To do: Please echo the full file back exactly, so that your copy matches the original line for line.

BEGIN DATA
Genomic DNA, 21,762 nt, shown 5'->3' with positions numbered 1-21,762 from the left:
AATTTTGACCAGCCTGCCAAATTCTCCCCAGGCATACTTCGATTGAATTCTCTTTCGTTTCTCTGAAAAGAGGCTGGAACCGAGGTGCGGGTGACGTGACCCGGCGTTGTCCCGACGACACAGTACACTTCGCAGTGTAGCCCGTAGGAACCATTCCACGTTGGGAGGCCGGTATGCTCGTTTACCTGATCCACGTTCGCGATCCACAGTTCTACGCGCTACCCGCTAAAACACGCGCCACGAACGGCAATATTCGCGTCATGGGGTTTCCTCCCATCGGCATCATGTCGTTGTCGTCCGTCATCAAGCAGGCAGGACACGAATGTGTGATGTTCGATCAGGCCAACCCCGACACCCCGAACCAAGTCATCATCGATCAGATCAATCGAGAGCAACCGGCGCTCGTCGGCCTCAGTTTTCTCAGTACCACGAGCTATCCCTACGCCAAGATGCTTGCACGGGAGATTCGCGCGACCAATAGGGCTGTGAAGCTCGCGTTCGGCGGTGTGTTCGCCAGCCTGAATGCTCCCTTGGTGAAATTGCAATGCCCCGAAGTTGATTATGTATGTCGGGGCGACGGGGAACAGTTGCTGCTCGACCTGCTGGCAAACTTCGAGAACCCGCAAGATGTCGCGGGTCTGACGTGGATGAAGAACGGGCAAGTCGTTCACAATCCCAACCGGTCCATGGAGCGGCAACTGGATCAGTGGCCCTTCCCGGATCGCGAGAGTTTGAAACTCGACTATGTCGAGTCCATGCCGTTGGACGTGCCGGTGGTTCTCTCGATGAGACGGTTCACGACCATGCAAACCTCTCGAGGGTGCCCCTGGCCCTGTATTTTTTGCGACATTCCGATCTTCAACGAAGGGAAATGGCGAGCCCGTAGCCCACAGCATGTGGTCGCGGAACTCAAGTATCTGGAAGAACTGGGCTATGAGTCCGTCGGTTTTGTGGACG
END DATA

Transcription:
Genomic DNA, 21,762 nt, shown 5'->3' with positions numbered 1-21,762 from the left:
AATTTTGACCAGCCTGCCAAATTCTCCCCAGGCATACTTCGATTGAATTCTCTTTCGTTTCTCTGAAAAGAGGCTGGAACCGAGGTGCGGGTGACGTGACCCGGCGTTGTCCCGACGACACAGTACACTTCGCAGTGTAGCCCGTAGGAACCATTCCACGTTGGGAGGCCGGTATGCTCGTTTACCTGATCCACGTTCGCGATCCACAGTTCTACGCGCTACCCGCTAAAACACGCGCCACGAACGGCAATATTCGCGTCATGGGGTTTCCTCCCATCGGCATCATGTCGTTGTCGTCCGTCATCAAGCAGGCAGGACACGAATGTGTGATGTTCGATCAGGCCAACCCCGACACCCCGAACCAAGTCATCATCGATCAGATCAATCGAGAGCAACCGGCGCTCGTCGGCCTCAGTTTTCTCAGTACCACGAGCTATCCCTACGCCAAGATGCTTGCACGGGAGATTCGCGCGACCAATAGGGCTGTGAAGCTCGCGTTCGGCGGTGTGTTCGCCAGCCTGAATGCTCCCTTGGTGAAATTGCAATGCCCCGAAGTTGATTATGTATGTCGGGGCGACGGGGAACAGTTGCTGCTCGACCTGCTGGCAAACTTCGAGAACCCGCAAGATGTCGCGGGTCTGACGTGGATGAAGAACGGGCAAGTCGTTCACAATCCCAACCGGTCCATGGAGCGGCAACTGGATCAGTGGCCCTTCCCGGATCGCGAGAGTTTGAAACTCGACTATGTCGAGTCCATGCCGTTGGACGTGCCGGTGGTTCTCTCGATGAGACGGTTCACGACCATGCAAACCTCTCGAGGGTGCCCCTGGCCCTGTATTTTTTGCGACATTCCGATCTTCAACGAAGGGAAATGGCGAGCCCGTAGCCCACAGCATGTGGTCGCGGAACTCAAGTATCTGGAAGAACTGGGCTATGAGTCCGTCGGTTTTGTGGACG